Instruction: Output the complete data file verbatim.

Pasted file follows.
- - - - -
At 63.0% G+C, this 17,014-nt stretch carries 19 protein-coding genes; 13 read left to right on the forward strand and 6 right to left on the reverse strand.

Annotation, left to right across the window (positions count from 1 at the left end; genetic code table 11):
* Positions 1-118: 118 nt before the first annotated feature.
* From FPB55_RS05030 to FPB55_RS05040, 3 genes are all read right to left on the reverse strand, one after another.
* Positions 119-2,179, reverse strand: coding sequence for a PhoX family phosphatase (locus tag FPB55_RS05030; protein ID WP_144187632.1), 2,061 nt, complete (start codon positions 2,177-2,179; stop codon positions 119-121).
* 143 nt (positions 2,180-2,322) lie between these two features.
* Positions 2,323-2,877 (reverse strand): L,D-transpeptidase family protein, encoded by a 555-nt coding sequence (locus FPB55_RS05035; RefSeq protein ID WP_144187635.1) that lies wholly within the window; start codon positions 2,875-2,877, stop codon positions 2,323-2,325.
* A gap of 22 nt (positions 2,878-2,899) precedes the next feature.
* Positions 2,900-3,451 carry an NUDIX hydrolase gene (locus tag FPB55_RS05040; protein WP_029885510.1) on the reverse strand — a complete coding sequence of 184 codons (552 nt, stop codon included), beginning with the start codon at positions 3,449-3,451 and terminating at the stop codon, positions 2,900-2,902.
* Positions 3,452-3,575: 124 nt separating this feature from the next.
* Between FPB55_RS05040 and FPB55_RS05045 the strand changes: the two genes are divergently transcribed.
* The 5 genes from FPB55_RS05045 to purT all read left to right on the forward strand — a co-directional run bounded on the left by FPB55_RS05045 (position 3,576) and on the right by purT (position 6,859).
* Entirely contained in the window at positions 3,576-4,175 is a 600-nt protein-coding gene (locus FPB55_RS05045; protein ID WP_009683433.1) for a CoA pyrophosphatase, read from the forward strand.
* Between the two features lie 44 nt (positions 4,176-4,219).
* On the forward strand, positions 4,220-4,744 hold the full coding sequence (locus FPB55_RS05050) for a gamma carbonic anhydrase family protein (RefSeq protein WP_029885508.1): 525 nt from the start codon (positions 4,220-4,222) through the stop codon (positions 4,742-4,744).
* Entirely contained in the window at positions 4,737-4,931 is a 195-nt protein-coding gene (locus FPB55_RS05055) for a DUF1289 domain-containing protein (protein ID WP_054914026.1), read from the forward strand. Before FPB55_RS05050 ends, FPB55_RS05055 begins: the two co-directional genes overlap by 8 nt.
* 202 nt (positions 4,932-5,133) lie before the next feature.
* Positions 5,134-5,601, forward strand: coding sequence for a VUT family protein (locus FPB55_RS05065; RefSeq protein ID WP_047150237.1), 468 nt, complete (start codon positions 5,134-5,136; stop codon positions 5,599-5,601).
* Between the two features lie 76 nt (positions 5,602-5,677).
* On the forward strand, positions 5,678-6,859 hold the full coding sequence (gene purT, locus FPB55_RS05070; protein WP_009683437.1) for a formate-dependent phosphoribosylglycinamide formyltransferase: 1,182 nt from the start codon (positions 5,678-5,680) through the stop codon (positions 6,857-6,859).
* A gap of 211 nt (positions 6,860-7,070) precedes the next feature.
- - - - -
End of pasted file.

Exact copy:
At 63.0% G+C, this 17,014-nt stretch carries 19 protein-coding genes; 13 read left to right on the forward strand and 6 right to left on the reverse strand.

Annotation, left to right across the window (positions count from 1 at the left end; genetic code table 11):
* Positions 1-118: 118 nt before the first annotated feature.
* From FPB55_RS05030 to FPB55_RS05040, 3 genes are all read right to left on the reverse strand, one after another.
* Positions 119-2,179, reverse strand: coding sequence for a PhoX family phosphatase (locus tag FPB55_RS05030; protein ID WP_144187632.1), 2,061 nt, complete (start codon positions 2,177-2,179; stop codon positions 119-121).
* 143 nt (positions 2,180-2,322) lie between these two features.
* Positions 2,323-2,877 (reverse strand): L,D-transpeptidase family protein, encoded by a 555-nt coding sequence (locus FPB55_RS05035; RefSeq protein ID WP_144187635.1) that lies wholly within the window; start codon positions 2,875-2,877, stop codon positions 2,323-2,325.
* A gap of 22 nt (positions 2,878-2,899) precedes the next feature.
* Positions 2,900-3,451 carry an NUDIX hydrolase gene (locus tag FPB55_RS05040; protein WP_029885510.1) on the reverse strand — a complete coding sequence of 184 codons (552 nt, stop codon included), beginning with the start codon at positions 3,449-3,451 and terminating at the stop codon, positions 2,900-2,902.
* Positions 3,452-3,575: 124 nt separating this feature from the next.
* Between FPB55_RS05040 and FPB55_RS05045 the strand changes: the two genes are divergently transcribed.
* The 5 genes from FPB55_RS05045 to purT all read left to right on the forward strand — a co-directional run bounded on the left by FPB55_RS05045 (position 3,576) and on the right by purT (position 6,859).
* Entirely contained in the window at positions 3,576-4,175 is a 600-nt protein-coding gene (locus FPB55_RS05045; protein ID WP_009683433.1) for a CoA pyrophosphatase, read from the forward strand.
* Between the two features lie 44 nt (positions 4,176-4,219).
* On the forward strand, positions 4,220-4,744 hold the full coding sequence (locus FPB55_RS05050) for a gamma carbonic anhydrase family protein (RefSeq protein WP_029885508.1): 525 nt from the start codon (positions 4,220-4,222) through the stop codon (positions 4,742-4,744).
* Entirely contained in the window at positions 4,737-4,931 is a 195-nt protein-coding gene (locus FPB55_RS05055) for a DUF1289 domain-containing protein (protein ID WP_054914026.1), read from the forward strand. Before FPB55_RS05050 ends, FPB55_RS05055 begins: the two co-directional genes overlap by 8 nt.
* 202 nt (positions 4,932-5,133) lie before the next feature.
* Positions 5,134-5,601, forward strand: coding sequence for a VUT family protein (locus FPB55_RS05065; RefSeq protein ID WP_047150237.1), 468 nt, complete (start codon positions 5,134-5,136; stop codon positions 5,599-5,601).
* Between the two features lie 76 nt (positions 5,602-5,677).
* On the forward strand, positions 5,678-6,859 hold the full coding sequence (gene purT, locus FPB55_RS05070; protein WP_009683437.1) for a formate-dependent phosphoribosylglycinamide formyltransferase: 1,182 nt from the start codon (positions 5,678-5,680) through the stop codon (positions 6,857-6,859).
* A gap of 211 nt (positions 6,860-7,070) precedes the next feature.